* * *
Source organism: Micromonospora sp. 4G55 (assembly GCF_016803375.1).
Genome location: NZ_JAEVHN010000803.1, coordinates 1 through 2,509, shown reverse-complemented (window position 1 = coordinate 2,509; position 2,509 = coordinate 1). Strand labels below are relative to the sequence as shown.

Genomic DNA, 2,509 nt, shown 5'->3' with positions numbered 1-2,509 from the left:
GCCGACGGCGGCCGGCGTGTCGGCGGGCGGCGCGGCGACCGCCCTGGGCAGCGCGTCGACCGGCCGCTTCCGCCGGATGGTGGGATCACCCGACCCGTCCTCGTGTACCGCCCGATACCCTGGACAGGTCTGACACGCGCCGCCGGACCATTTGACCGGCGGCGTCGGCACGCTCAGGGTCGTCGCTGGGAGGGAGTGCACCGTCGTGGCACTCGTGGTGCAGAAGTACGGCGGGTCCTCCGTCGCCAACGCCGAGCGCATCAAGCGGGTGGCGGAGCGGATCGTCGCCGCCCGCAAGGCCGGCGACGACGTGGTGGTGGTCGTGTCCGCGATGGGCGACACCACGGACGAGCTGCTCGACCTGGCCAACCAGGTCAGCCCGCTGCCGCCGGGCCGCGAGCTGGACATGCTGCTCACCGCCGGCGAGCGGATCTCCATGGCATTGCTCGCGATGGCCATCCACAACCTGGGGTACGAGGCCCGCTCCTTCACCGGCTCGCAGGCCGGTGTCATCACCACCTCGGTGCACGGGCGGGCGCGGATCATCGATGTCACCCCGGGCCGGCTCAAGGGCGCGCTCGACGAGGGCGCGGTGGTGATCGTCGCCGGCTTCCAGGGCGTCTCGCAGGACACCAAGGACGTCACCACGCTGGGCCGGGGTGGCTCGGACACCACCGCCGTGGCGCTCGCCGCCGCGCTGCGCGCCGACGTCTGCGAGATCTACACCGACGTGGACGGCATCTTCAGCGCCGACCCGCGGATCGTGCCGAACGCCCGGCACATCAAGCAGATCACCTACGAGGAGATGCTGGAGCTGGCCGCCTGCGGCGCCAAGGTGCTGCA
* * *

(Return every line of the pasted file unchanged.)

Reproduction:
Source organism: Micromonospora sp. 4G55 (assembly GCF_016803375.1).
Genome location: NZ_JAEVHN010000803.1, coordinates 1 through 2,509, shown reverse-complemented (window position 1 = coordinate 2,509; position 2,509 = coordinate 1). Strand labels below are relative to the sequence as shown.

Genomic DNA, 2,509 nt, shown 5'->3' with positions numbered 1-2,509 from the left:
GCCGACGGCGGCCGGCGTGTCGGCGGGCGGCGCGGCGACCGCCCTGGGCAGCGCGTCGACCGGCCGCTTCCGCCGGATGGTGGGATCACCCGACCCGTCCTCGTGTACCGCCCGATACCCTGGACAGGTCTGACACGCGCCGCCGGACCATTTGACCGGCGGCGTCGGCACGCTCAGGGTCGTCGCTGGGAGGGAGTGCACCGTCGTGGCACTCGTGGTGCAGAAGTACGGCGGGTCCTCCGTCGCCAACGCCGAGCGCATCAAGCGGGTGGCGGAGCGGATCGTCGCCGCCCGCAAGGCCGGCGACGACGTGGTGGTGGTCGTGTCCGCGATGGGCGACACCACGGACGAGCTGCTCGACCTGGCCAACCAGGTCAGCCCGCTGCCGCCGGGCCGCGAGCTGGACATGCTGCTCACCGCCGGCGAGCGGATCTCCATGGCATTGCTCGCGATGGCCATCCACAACCTGGGGTACGAGGCCCGCTCCTTCACCGGCTCGCAGGCCGGTGTCATCACCACCTCGGTGCACGGGCGGGCGCGGATCATCGATGTCACCCCGGGCCGGCTCAAGGGCGCGCTCGACGAGGGCGCGGTGGTGATCGTCGCCGGCTTCCAGGGCGTCTCGCAGGACACCAAGGACGTCACCACGCTGGGCCGGGGTGGCTCGGACACCACCGCCGTGGCGCTCGCCGCCGCGCTGCGCGCCGACGTCTGCGAGATCTACACCGACGTGGACGGCATCTTCAGCGCCGACCCGCGGATCGTGCCGAACGCCCGGCACATCAAGCAGATCACCTACGAGGAGATGCTGGAGCTGGCCGCCTGCGGCGCCAAGGTGCTGCA